Thousands of Islamist fighters – who toppled the Western-backed regime last month without hardly firing a shot – have flooded into Kabul in recent weeks. Shortly after Ashraf Ghani’s regime imploded as foreign forces left – around 150 fighters moved into a luxury mansion which belonged to Abdul Rashid Dostum.
The former communist commander and vice president hated the Taliban and has fought the Islamist group continuously over the past 30 years.
The 67-year-old is also a common figure of hate among its fighters.
Many hoped he would use his power to fight the insurgent group’s advance and save Afghanistan’s capital from being overrun.
But the aging warlord appears to have grown weary of battle and fled to his native Uzbekistan in mid-August – shortly before the Taliban arrived in the capital.
His decadent villa in the Sherpur neighbourhood of Kabul was left abandoned and has since become home to the fighters – most of whom hail from Afghanistan’s poorer rural regions.
It contains luxurious carpets, lavish chandeliers, an indoor swimming pool and a tropical greenhouse.
Along an endless corridor with thick apple-green carpet, exotic fish glide above in huge fish tanks, while plants sprout in a tropical greenhouse spanning several hundred square feet.
Huge glass chandeliers hang in cavernous halls, large soft sofas furnish a maze of lounges and an indoor swimming pool is tiled with intricate turquoise pieces.
It even boasts a sauna, a Turkish steam bath and a fully equipped gym.
Its new found occupants revealed they have never seen anything comparable in their lives.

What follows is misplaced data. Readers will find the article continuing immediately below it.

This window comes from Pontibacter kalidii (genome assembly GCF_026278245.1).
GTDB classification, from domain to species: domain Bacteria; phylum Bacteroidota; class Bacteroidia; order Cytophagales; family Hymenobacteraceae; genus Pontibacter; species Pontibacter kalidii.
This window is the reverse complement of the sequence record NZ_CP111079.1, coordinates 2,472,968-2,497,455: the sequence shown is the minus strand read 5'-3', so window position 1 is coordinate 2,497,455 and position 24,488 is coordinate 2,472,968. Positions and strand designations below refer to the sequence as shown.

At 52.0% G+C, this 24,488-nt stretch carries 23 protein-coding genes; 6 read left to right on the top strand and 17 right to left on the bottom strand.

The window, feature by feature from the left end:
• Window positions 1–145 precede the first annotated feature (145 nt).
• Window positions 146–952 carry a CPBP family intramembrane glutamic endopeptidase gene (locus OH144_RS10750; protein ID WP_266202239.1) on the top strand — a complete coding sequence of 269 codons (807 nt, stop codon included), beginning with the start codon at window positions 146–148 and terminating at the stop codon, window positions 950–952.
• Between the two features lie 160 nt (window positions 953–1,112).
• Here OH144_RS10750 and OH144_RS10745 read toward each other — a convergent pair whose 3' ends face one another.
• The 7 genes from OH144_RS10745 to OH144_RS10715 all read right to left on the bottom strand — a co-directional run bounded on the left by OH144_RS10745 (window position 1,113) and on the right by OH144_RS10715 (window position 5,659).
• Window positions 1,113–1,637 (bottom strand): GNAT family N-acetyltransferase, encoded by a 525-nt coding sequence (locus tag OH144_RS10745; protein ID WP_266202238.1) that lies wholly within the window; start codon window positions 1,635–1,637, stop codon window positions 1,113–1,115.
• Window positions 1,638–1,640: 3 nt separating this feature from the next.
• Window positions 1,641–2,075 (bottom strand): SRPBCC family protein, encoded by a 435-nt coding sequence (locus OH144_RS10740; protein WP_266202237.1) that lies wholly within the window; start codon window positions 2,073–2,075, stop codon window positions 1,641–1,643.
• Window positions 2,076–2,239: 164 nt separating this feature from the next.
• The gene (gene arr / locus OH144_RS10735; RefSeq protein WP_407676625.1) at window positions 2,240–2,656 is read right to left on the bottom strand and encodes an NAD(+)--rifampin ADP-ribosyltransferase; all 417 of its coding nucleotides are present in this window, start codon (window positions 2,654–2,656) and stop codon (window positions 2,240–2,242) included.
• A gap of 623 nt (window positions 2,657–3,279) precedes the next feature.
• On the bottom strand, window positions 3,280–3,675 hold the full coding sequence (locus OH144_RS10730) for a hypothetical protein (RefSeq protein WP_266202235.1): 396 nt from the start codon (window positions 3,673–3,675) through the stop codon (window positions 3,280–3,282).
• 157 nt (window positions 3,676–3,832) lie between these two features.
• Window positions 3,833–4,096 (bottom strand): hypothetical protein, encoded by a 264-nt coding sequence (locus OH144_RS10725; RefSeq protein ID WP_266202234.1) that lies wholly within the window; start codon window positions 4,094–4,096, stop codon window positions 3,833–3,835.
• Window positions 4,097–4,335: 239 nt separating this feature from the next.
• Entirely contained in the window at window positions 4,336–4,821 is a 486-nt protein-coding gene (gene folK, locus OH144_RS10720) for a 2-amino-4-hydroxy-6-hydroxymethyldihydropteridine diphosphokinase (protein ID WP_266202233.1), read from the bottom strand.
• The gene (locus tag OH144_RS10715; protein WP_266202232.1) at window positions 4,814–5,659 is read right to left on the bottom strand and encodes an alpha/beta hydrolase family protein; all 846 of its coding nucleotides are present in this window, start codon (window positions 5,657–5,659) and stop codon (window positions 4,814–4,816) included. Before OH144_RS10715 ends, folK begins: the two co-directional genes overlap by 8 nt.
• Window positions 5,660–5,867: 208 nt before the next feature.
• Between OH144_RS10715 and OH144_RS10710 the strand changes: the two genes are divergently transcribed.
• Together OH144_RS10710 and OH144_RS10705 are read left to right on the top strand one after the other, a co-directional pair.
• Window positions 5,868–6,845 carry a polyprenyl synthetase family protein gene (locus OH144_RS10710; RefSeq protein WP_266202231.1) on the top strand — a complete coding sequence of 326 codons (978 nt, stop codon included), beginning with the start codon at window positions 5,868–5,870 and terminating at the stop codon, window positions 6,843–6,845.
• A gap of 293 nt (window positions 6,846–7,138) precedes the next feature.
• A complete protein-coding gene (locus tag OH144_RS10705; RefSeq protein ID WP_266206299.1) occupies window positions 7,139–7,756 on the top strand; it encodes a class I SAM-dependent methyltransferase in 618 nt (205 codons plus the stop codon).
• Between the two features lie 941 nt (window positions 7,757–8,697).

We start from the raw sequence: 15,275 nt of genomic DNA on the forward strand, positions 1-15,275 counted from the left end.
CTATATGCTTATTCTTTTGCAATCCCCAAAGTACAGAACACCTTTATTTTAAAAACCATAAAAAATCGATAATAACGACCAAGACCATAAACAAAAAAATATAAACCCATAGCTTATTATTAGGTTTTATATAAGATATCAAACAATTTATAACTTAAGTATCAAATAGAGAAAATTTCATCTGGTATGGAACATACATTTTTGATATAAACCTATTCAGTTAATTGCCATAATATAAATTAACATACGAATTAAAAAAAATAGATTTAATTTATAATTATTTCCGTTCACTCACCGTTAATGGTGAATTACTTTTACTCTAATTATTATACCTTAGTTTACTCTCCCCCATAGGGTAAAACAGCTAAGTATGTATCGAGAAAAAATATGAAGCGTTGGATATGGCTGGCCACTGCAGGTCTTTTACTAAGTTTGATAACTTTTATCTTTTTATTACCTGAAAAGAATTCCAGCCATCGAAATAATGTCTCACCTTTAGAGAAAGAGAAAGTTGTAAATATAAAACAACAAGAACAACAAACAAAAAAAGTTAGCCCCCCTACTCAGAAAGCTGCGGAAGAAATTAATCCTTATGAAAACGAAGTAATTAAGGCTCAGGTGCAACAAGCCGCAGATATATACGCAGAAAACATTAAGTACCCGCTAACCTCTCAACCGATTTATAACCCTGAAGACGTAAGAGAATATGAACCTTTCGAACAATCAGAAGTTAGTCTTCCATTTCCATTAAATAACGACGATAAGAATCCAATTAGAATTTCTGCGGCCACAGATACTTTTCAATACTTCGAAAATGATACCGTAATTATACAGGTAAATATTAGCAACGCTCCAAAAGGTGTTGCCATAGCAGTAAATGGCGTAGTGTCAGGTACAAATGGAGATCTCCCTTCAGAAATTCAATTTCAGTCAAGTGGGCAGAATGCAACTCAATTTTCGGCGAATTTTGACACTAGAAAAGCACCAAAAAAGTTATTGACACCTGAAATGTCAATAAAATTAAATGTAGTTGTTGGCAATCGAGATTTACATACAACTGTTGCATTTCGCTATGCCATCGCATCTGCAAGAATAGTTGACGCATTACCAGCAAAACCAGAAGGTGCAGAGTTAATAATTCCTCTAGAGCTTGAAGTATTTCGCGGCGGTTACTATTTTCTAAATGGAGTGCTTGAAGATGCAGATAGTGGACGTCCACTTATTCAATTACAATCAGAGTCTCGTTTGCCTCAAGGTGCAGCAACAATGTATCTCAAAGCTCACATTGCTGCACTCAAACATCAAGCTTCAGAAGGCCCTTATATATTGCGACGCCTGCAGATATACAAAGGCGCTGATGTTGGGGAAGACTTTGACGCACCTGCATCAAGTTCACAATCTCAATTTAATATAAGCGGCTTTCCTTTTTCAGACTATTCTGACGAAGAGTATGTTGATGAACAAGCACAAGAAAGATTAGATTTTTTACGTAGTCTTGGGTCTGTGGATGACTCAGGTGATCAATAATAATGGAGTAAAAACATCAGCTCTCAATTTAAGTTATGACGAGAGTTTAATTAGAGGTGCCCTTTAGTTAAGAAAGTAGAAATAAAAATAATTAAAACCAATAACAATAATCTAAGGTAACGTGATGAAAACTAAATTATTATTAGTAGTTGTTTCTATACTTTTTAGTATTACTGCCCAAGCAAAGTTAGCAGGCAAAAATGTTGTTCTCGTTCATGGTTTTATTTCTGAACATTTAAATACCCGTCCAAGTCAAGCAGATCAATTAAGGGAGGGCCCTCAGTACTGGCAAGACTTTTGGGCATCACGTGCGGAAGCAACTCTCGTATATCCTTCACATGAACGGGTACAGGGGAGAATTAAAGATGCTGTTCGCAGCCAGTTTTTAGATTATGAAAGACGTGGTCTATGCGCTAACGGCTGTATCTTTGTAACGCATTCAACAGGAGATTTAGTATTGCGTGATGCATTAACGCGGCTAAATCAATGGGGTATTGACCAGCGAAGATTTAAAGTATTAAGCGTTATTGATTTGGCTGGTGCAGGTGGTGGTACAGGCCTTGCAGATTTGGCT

Despite the luxury, their Taliban commander has made it clear that his men will not get used to their new surroundings.
Qari Salahuddin Ayoubi – one of the new regime’s most powerful commanders – has insisted that the Taliban will never live such decadent lives.
He told AFP that “Islam never wants us to have a luxurious life” adding luxury comes in paradise.
Dostum, a former paratrooper, was seen as a key ally of the US over its 20-year military campaign in the country.
But he is also suspected of using his power to profit hugely from the notoriously corrupt regime.
And he had a reputation for ruthless military aggression. It was even claimed that he crushed prisoners alive beneath the wheels of a tank.
In 2001, he was accused of killing more than 2,000 Taliban fighters by locking them in metal shipping containers in the desert until they suffocated to death.
Commander Ayoubi has thus far appeared reluctant to seek out revenge.
He said: “If other people who had been oppressed like us came here, you would not have seen the chairs and tables. They might have destroyed them.”
But the new regime will not allow such luxury to be built with ill-gotten gains in the future, he said.
“We are on the side of the poor,” he added.
Another of Dostum’s villas in the northern city of Mazar-i-Sharif was overrun by Taliban fighters in mid-August.
Footage later emerged of them lounging on his gold furniture and inspecting his golden tea set.